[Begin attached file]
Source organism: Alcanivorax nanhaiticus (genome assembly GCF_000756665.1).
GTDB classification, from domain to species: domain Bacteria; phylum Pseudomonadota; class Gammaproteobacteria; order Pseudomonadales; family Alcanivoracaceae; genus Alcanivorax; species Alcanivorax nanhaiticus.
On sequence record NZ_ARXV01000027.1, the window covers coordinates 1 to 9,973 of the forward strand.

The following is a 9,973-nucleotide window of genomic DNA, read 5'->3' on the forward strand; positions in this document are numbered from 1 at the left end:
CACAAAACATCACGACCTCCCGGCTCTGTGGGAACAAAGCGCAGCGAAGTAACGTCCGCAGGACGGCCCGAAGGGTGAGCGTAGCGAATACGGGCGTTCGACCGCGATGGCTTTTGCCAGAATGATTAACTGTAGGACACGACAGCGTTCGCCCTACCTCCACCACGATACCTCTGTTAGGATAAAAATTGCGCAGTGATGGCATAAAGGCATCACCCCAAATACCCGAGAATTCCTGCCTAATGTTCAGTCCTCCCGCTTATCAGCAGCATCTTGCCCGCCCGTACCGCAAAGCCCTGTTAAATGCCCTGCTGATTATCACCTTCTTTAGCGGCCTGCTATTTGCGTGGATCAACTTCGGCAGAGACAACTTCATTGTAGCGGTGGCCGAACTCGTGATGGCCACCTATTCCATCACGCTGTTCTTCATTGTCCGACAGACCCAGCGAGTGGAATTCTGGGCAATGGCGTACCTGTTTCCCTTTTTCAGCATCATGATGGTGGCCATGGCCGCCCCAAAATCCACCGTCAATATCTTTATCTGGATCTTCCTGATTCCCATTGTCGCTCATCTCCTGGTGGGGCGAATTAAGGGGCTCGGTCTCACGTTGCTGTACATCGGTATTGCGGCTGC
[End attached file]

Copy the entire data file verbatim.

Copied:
Source organism: Alcanivorax nanhaiticus (genome assembly GCF_000756665.1).
GTDB classification, from domain to species: domain Bacteria; phylum Pseudomonadota; class Gammaproteobacteria; order Pseudomonadales; family Alcanivoracaceae; genus Alcanivorax; species Alcanivorax nanhaiticus.
On sequence record NZ_ARXV01000027.1, the window covers coordinates 1 to 9,973 of the forward strand.

The following is a 9,973-nucleotide window of genomic DNA, read 5'->3' on the forward strand; positions in this document are numbered from 1 at the left end:
CACAAAACATCACGACCTCCCGGCTCTGTGGGAACAAAGCGCAGCGAAGTAACGTCCGCAGGACGGCCCGAAGGGTGAGCGTAGCGAATACGGGCGTTCGACCGCGATGGCTTTTGCCAGAATGATTAACTGTAGGACACGACAGCGTTCGCCCTACCTCCACCACGATACCTCTGTTAGGATAAAAATTGCGCAGTGATGGCATAAAGGCATCACCCCAAATACCCGAGAATTCCTGCCTAATGTTCAGTCCTCCCGCTTATCAGCAGCATCTTGCCCGCCCGTACCGCAAAGCCCTGTTAAATGCCCTGCTGATTATCACCTTCTTTAGCGGCCTGCTATTTGCGTGGATCAACTTCGGCAGAGACAACTTCATTGTAGCGGTGGCCGAACTCGTGATGGCCACCTATTCCATCACGCTGTTCTTCATTGTCCGACAGACCCAGCGAGTGGAATTCTGGGCAATGGCGTACCTGTTTCCCTTTTTCAGCATCATGATGGTGGCCATGGCCGCCCCAAAATCCACCGTCAATATCTTTATCTGGATCTTCCTGATTCCCATTGTCGCTCATCTCCTGGTGGGGCGAATTAAGGGGCTCGGTCTCACGTTGCTGTACATCGGTATTGCGGCTGC